Winter servicing - fact or fiction?

The practice of servicing vehicles specifically for the winter months using lower viscosity oils, along with the use of summer and winter coolants, has been outdated for many years.

Today, enhancements to engine components, lubricants, and coolants have generated more efficient engine operation for a wider temperature range. Low viscosity synthetic oils have been developed to cope with low temperature pumpability, which is directly associated with less engine wear, increased fuel economy, and longer engine life.

Modern day engine coolants last longer than ever before, with a possible life span of 150,000 miles or 10 years. Manufacturers have also increased service intervals to drive down the cost of motoring - however, with intervals being longer, essential checks in preparation for the winter are being overlooked. In theory, a well-maintained vehicle should not require any additional checks to get it through the winter. We all know how problems develop over time and if regular checks are not carried out, unnoticed issues could result in a component failure or breakdown.

Statistics show that there are more breakdowns during winter than in any other season; carrying out regular vehicle checks throughout the year is one way of preventing this. According to roadside recovery companies, over 10% of drivers worry that their vehicles are unable to make it through winter without breaking down. Carrying out ‘winter checklists' before it gets cold is another course of preventative action, allowing workshops to inform customers of any potential vehicle issues that could result in a vehicle failure.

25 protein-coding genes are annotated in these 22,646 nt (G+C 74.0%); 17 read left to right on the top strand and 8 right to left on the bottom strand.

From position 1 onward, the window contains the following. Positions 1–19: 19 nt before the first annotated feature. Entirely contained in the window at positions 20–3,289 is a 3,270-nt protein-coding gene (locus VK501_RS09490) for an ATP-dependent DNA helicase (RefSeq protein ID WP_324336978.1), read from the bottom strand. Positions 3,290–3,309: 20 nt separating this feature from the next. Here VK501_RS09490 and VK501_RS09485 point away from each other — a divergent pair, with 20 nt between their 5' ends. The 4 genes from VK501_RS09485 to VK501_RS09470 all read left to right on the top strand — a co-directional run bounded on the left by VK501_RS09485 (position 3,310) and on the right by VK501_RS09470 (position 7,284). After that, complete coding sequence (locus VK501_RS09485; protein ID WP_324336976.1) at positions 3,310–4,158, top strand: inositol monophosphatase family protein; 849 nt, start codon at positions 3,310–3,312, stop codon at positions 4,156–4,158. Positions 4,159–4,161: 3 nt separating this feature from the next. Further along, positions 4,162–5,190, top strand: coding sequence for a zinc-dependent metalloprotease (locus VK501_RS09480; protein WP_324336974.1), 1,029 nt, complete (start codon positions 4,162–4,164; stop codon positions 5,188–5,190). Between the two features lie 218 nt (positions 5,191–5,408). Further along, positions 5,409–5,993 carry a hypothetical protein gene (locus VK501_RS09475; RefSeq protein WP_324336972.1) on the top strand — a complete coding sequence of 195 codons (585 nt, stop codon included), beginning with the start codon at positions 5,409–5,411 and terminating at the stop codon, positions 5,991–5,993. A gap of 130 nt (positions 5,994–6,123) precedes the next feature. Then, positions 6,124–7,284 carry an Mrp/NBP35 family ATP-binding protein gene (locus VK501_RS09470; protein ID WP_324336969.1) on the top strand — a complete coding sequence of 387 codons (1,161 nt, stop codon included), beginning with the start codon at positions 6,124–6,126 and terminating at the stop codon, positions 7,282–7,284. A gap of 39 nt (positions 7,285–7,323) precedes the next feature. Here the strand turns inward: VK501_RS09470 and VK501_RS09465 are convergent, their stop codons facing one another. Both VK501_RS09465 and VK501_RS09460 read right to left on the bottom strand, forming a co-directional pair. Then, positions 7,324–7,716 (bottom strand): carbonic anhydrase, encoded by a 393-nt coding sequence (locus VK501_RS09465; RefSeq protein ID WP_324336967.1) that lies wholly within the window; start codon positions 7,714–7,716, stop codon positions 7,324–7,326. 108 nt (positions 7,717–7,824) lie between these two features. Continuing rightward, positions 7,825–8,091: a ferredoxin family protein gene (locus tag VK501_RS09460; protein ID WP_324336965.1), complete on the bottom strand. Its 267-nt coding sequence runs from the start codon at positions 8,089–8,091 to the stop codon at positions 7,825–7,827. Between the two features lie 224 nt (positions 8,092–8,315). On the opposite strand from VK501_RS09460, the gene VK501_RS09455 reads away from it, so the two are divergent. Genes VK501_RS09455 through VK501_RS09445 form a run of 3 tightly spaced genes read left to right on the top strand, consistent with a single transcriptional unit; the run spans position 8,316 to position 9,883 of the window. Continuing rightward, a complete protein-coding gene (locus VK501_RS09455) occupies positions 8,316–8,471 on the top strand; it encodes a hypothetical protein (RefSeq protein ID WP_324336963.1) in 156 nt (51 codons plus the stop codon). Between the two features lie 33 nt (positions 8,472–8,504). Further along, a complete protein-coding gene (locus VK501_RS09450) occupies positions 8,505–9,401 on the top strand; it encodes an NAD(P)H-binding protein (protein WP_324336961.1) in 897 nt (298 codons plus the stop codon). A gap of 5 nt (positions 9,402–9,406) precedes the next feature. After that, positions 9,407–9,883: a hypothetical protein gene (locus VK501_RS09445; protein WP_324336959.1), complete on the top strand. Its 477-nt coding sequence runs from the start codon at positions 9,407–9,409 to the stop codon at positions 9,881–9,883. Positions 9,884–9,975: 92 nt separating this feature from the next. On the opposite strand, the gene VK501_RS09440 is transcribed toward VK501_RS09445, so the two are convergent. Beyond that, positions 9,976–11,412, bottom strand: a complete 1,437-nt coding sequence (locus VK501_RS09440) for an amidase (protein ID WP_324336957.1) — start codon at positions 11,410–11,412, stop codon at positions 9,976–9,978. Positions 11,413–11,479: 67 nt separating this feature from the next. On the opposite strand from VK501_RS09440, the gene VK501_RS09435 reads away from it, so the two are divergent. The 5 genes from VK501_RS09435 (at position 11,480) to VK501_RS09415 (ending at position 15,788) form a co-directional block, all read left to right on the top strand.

The Winter Checklist

Although most items on the checklist are obvious, their importance is not always as clear to drivers.

For instance:

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Coolants - Long-life coolants still need to be regularly checked to ensure that the vehicle is fully protected from corrosion and freezing. Using a refractometer is one of the simplest and most accurate ways of testing the strength of long-life coolants.

Batteries - Vehicle batteries have come a long way in recent years to deal with the ever-increasing number of ‘lifestyle’ electronics within modern vehicles. However, short journeys with reduced charging time and the increased electrical load during the winter will still reduce the battery’s performance and could ultimately result in battery failure – with nearly 20% of winter breakdowns due to battery faults. 

Filters - When it comes to general maintenance on the vehicle, replacing the cabin filter isn't at the top of the owner's priority, but this is still an important filter to check.  When the filter becomes full of dust, pollen, and other foreign particles, the fresh air output into the cabin is heavily reduced and condensation will take longer to clear.

Air conditioning - During winter, air conditioning is often used as an effective method of demisting windows, as it draws out the moisture from within the vehicle.  So, a check on its efficiency is an excellent pre-check for the winter, not just for the summer. 

Screen wash - Maintaining the correct concentration of screen wash additive is something that is often overlooked. It will help prevent the washer fluid from freezing in the jets, pipe work, and even the reservoir in extremely low temperatures. 

A winter checklist could contain other safety-related items including brakes, lubricants, lights, tyres, wiper blades, and much more. So, whilst winter servicing may be a thing of the past, winter checks are still a valid offer to customers who cannot carry out the regular checks that all vehicles needs to remain in a safe and serviceable condition.

Autodata’s OEM verified automotive technical information for professionals provides the technical data workshops need to carry out winter servicing on over 99% of the most popular vehicle models on the road. Visit www.autodata-group.com for more information.